|Thomas Luny was born in London in 1759 and received his formal training under the watchful eyes of Francis Holman. Luny’s first exhibited work was in 1777 at the Society of Artists and his address was given as “at Mr. Holman’s, Johnson St., St. Georges” and it appears that he continued to work with Holman until the early 1780’s. His style of painting is very close to that of his master, this similarity may indicate that Luny assisted Holman on a number of works that were produced during this period.
Luny was living on his own by 1780 as his address was given in the Royal Academy exhibition of that year as Anchor and Hope Street, St. George’s, Middlesex; this was also the year he exhibited his first work there. However, the fact that he was still living nearby leads one to believe that they were still in close contact. In 1780, Holman exhibited his The Engagement between Sir G.B. Rodney and the Spanish Squadron at the Royal Academy – a work that Luny would have been very familiar with. Only 2 years later, 1782, Luny produced his own version of this scene (illustrated here) and chose to exhibit it at the Royal Academy.
By 1782 Luny had moved to 42, Ratcliff Highway and was now truly on his own and over the next 10 years exhibited approximately 22 works at the Royal Academy. All of the works shown were maritime subjects and included such scenes as: View of the Thames, with the yacht and boats of a private family (RA 1782); Lord Rodney, in the Formidable, at 14 minutes past 9 a.m., leading the center division of the British fleet through the French line, April 12, 1782 (RA 1783); Dock Yard (RA 1785); Whitby from the Sea (RA 1787); Ships Sailing out of the Downs (RA1787); View in the Channel (RA 1791) and A View of Swan Cliff and Dunnose, with an Indiaman Sailing in a Wind (RA 1793).
In 1793, at the beginning of the French Revolutionary Wars, it is said that he joined the Royal Navy as a purser and served under Captain George Tobin, R.N. This assumption is supported by the fact that he ceased exhibiting his works that same year. It is generally believed that Luny retired from the Navy in 1810 due to rheumatoid arthritis and settled in Teignmouth around the same time. He also maintained a studio London - evidenced by the fact that the Royal Academy exhibition book of 1837 gives two addresses for him; one in Teignmouth and one in London.
Like many artists of the period, Luny kept an account book in which listed the title, price and purchaser for each work. It is interesting to note that in 1807 there are a couple of entries of views in Teignmouth; so he may in fact have retired from the Navy a little earlier than previously thought. His illness, which was quite serious, had not only confined him to a wheelchair, but also caused him to lose the use of his hands. In order to paint, he had to either hold the brush between his wrists or have them strapped to on.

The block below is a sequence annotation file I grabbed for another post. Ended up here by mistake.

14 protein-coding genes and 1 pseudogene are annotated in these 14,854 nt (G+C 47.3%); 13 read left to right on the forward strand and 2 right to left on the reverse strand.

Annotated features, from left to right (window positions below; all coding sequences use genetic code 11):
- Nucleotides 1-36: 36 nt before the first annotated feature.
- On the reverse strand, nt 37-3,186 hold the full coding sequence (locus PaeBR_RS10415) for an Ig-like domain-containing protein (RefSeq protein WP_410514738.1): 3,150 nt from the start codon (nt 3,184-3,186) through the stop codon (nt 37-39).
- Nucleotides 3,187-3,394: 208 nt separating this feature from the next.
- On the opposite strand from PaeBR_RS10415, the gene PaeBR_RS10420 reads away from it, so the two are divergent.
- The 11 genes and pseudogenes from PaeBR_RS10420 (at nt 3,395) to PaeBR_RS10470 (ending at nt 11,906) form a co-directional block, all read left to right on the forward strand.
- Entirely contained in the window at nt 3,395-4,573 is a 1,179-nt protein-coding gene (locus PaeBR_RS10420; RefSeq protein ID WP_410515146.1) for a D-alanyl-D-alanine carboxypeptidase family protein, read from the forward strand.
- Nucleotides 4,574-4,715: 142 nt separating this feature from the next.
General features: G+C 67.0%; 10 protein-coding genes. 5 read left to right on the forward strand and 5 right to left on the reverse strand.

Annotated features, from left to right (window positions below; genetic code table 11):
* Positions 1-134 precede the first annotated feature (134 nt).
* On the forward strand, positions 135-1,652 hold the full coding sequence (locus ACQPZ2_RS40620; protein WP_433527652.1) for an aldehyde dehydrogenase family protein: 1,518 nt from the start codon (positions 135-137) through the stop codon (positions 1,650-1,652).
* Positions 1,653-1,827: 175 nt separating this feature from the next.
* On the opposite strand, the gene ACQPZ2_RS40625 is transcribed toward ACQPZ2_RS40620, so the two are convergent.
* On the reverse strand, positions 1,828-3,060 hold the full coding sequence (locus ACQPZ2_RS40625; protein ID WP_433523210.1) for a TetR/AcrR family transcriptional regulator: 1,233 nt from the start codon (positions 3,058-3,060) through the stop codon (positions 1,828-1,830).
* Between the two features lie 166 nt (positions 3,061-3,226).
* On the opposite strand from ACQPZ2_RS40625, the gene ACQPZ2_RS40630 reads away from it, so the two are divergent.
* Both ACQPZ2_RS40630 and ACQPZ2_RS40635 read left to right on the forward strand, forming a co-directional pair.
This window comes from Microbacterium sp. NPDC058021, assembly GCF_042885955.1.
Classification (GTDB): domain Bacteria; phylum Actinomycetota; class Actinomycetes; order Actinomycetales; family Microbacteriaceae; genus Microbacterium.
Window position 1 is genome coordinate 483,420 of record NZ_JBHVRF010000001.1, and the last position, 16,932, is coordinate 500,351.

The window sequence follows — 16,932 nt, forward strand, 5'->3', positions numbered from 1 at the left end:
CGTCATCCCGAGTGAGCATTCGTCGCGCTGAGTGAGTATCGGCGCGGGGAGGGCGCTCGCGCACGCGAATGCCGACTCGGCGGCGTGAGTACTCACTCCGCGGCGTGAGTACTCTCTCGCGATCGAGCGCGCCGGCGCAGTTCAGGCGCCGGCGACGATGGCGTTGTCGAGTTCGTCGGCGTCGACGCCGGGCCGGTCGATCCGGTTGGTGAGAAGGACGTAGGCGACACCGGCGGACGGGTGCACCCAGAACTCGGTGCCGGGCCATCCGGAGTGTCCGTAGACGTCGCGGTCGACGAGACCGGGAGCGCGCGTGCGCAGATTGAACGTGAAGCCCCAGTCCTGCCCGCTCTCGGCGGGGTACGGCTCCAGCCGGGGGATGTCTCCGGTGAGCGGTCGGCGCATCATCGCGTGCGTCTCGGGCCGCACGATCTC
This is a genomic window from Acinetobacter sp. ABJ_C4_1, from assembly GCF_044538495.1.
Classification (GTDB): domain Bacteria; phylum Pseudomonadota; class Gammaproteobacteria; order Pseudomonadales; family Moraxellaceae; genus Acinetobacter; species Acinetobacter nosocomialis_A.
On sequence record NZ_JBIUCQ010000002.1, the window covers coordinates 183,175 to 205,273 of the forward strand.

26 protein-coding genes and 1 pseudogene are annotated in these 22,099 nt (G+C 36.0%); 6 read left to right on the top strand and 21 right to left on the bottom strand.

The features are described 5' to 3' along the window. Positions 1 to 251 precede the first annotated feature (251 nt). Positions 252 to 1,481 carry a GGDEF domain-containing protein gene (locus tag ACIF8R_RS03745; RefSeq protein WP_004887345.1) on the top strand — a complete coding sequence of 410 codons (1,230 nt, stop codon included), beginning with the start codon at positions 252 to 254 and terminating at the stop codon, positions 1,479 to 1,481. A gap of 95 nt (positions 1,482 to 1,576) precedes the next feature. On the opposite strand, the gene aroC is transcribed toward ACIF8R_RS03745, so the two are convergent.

Even with this serious disability his production was impressive. Between 1807 and his death in 1837 his account book lists some 2,200 works; adding in the works painted before 1807, he must have produced more than 3,000 paintings in his lifetime. In 1837 he exhibited 3 works at the Royal Academy: Crookhaven, Ireland; the Vixen Sloop of War Warping out of Harbour; View on the Coast of Devon – Clouds Dispersing; and Cawsand Bay, Plymouth – Morning Mist.
The painting illustrated here - Engagement Between Sir George Brydges Rodney and the Spanish Squadron, Commanded by Don Juan de Langara, Near Cape St. Vincent, January 16, 1780 - is one of the artists more important and dramatic early works. The history of the battle is as follows: In 1779 Spain entered the war for American independence. Their immediate goal was the recapture of Gibraltar and Minorca (British strategic strongholds). With this new threat, England’s primary concern was the fortification of these strongholds.
On December 29, 1779 Admiral Rodney set sail with 22 ships-of-the-line, a large convoy and reinforcements. The convoy and reinforcements parted from the fleet on January 7, under the care of four frigates. The following morning the fleet fell in with and captured a Spanish squadron of seven ships-of-war and sixteen supply ships; twelve of the latter being laden with provisions were carried on to Gibraltar.
A week later Admiral Lord Rodney in the Sandwich [pictured in the right foreground of the painting] received intelligence that a Spanish fleet of fourteen sail-of-the-line, commanded by Admiral Don Langara, was cruising off Cape St. Vincent, and made preparations for action. On January 16 the Spaniards were discovered crowding all sail to escape, so Rodney made the signal for the general chase, and after two hours, the Defence, Bedford, Resolution and Edgar commenced firing. The Bienfaisant [pictured left foreground], captained by J. MacBride, having got up with the Spanish ship San Domingo, engaged her with such vigor that she blew up and every man perished [Luny chose this dramatic moment as the central focal point of this work]. The action continued during the night, which was dark and squally, but on the following morning Rodney learnt that six of the Spanish ships had surrendered and that the remainder had escaped. His own fleet was in shoal water and it was necessary to get the ships’ heads off shore; this prevented him from continuing the chase.
 Parker, H., Parker, Harry, Naval Battles: From the Collection of Prints formed and owned by Commander Sir Charles Leopold Cust, Bart, pg.82, footnote b
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